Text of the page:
The Hares advanced splendidly to the pas de charge.
The battalion deployed into divisions, with the centre pressing forward while the flanks turned outward to face expected resistance.
For their part the Rifles kept up a constant fire, potting the odd rabbit here and there.
Capt. Merciless' gun fired with more success on the Burrovian right. Each time a ball cleared a furrow of fuzzy troops, the gap was filled and the Hares marched on.
Soon the Hare center had reached the stone wall and at close range their vollies sent a company of the Rifes packing.
The Hares had soon cleared the wall and were by default in control of the sunken lane.
About this time I realized that, as Giggers, I had spent too much attention on skirmishing and cannon fire than on positioning my dragoons to threaten the enemy flank.
One squadron was now hurriedly shifted to my right. The Rifles there had sufficiently contained the Burrovian skirmishers, to allow the Horse to threaten the left flank Burrovian division.
On my left, the gun and rifles had reduced the Burrovian right flank division to nearly half. They were ripe for a cavalry charge!
However, here fate stepped in.
The Burrovian commander, no doubt sensing the threat to his right, ordered his centre division across the sunken lane. No doubt he felt secure in his ability to cross the obstacle before I could counter the move.
In that he was sadly mistaken.
Caught in the act of crossing the sunken lane, the Burrovians were no match for the tide of Horseorcs that thundered down on them.
A few Dragoons fell to a Burrovian volley, but with cries of "View Halloo", the Sewon and Soforths ran down their prey.
The centre was routed!
Unable to reign in the Sewon and Soforths pursued in a frenzy of hacking and slashing.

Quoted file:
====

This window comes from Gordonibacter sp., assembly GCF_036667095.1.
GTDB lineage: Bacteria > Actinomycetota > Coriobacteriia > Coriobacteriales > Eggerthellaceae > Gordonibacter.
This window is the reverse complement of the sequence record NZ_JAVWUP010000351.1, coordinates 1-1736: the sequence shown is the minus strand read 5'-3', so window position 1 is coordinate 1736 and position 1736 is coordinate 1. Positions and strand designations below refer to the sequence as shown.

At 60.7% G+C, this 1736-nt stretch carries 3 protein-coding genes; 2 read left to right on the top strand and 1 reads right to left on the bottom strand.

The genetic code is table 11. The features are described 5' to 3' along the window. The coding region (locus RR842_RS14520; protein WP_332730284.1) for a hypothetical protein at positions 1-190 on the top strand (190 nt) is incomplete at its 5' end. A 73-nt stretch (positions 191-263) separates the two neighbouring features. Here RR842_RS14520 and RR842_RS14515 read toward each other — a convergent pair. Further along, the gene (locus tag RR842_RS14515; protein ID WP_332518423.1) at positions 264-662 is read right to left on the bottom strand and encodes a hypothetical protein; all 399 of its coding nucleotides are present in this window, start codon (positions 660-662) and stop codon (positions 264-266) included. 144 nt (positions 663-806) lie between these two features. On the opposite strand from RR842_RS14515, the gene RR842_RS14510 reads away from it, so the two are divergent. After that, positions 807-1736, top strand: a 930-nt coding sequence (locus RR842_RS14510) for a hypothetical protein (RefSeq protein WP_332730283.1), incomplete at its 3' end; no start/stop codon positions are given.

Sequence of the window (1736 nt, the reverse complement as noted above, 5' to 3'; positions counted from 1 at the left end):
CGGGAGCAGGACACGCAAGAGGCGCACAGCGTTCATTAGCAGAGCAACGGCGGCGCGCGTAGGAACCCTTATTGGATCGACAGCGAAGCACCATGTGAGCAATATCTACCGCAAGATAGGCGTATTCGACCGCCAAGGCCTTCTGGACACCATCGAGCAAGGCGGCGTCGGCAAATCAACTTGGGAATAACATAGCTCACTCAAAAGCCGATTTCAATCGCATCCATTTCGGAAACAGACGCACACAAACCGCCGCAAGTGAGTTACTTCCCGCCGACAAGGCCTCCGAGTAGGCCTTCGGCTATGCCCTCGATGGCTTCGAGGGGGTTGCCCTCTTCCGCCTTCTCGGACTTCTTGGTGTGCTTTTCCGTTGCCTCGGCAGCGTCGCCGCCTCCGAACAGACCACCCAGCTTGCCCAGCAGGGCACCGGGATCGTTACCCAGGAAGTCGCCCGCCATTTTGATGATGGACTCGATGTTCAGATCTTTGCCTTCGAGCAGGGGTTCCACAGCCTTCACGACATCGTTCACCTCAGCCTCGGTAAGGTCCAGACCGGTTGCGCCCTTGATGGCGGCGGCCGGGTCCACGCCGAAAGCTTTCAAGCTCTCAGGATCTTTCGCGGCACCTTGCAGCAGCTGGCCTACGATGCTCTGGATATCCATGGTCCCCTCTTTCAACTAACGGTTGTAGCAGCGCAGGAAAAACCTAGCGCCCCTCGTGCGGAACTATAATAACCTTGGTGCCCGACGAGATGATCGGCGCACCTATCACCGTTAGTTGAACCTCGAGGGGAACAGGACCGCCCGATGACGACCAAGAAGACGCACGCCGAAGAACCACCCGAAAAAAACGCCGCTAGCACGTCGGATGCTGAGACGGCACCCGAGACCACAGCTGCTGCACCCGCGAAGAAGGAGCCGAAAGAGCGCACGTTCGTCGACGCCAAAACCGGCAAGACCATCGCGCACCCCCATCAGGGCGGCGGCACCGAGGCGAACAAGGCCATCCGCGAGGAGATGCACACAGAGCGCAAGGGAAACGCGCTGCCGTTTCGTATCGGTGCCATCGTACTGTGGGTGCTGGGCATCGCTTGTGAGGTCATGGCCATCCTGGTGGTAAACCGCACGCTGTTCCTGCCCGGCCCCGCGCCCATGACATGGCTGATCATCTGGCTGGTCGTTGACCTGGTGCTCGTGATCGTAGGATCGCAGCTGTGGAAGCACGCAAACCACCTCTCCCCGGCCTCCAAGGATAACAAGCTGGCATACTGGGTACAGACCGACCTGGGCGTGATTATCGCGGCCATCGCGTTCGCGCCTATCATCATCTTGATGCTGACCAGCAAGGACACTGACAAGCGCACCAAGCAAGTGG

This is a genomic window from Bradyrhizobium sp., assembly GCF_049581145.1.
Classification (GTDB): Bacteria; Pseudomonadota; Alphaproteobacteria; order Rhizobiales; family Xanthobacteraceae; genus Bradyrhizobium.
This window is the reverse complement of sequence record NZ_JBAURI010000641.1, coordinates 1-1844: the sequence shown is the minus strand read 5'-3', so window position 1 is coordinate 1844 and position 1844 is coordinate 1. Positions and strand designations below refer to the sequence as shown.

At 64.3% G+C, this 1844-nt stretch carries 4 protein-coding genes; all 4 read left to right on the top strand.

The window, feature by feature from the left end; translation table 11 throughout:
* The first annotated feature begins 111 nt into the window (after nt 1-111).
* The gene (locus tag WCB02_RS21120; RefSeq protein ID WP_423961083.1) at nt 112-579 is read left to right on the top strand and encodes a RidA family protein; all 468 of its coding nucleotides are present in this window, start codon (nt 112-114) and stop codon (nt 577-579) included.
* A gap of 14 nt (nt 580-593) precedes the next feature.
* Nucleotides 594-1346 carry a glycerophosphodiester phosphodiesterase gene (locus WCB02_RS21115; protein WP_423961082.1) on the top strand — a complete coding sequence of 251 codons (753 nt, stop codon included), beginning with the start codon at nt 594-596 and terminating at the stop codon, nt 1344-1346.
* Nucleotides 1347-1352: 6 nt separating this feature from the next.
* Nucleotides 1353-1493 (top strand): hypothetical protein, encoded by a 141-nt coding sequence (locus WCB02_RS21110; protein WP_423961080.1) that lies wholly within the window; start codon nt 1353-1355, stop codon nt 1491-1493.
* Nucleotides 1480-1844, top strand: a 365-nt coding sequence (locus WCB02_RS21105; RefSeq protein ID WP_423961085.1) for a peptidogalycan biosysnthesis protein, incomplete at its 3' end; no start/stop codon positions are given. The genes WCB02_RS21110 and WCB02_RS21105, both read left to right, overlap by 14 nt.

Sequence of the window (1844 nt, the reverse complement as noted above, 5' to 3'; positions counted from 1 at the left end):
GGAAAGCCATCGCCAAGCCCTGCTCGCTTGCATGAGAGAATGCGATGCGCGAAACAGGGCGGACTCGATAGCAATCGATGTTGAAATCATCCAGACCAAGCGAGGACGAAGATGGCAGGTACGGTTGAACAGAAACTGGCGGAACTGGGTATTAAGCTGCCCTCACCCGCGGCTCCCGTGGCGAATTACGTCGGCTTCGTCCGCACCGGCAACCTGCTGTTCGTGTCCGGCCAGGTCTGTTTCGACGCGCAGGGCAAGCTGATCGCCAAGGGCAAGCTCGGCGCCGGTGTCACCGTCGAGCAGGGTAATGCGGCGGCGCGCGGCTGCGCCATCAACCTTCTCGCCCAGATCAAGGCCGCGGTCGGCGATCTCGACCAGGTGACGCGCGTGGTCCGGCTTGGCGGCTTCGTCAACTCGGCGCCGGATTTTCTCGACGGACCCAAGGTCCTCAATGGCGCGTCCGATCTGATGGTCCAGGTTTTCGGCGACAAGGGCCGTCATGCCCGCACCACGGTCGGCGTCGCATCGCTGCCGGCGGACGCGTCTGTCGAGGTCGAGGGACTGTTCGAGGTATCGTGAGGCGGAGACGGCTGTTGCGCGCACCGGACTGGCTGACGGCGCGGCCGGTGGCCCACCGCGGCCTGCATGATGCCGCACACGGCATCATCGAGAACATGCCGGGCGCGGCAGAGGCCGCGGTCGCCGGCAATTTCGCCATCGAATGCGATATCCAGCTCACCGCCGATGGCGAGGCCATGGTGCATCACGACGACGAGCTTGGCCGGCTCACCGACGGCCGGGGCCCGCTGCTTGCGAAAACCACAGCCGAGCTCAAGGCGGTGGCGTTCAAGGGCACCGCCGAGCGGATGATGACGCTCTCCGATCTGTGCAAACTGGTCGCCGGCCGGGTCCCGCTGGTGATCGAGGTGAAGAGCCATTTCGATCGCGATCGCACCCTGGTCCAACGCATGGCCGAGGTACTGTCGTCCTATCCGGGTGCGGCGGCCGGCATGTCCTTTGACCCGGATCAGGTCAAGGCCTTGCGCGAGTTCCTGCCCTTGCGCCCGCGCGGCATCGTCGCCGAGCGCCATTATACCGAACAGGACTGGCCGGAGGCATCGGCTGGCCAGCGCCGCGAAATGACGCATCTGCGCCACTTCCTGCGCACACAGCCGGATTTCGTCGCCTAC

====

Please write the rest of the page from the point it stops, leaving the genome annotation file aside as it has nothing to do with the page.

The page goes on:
Some orcs and horse were lost jumping the wall but still they came on.
The Burrovian colonel barely got away with the regimental colours.
All the while the Merciless' gun and the Rifles kept the enemy flanks under fire.
I twas too much for Hare to bear and brave but daunted Bunnies retired to their starting line on Hassenhoff Ridge.
So, that was exciting and fun.
As mentioned before this action was based on the American Civil War skirmish at Brinkerhoff Ridge. On the day a regiment of the Stone Wall brigade, only some 300 + strong faced Federal cavalry under Pleasonton. Pleasonton actually had some 900 sabres at his disposal, as well as a section of guns, although how many of his horsemen were actually engaged is not known to me.
However the presence of the guns alone seems reason enough for the Confederate failure. The Rebs aimed to capture the sunken road and hold that line to keep the Federals off of Brinkershoff Ridge. With enemy guns on Cress ridge, overlooking the ground between there and Brinkershoff Ridge, it seems unlikely that the valley could have been held and with insufficient force to press on to Cress Ridge it seems that simply holding Brinkershoff Ridge would have been the better plan.
But hindsight is always 20/20!
Incidentally J.E.B. Stuart observed that day's action from Brinkershoff Ridge, and noting the good cavalry country beyond Cress Ridge formulated plans for a grand cavalry action the next day, July 3rd, 1863, the final day of the battle of Gettysburg.
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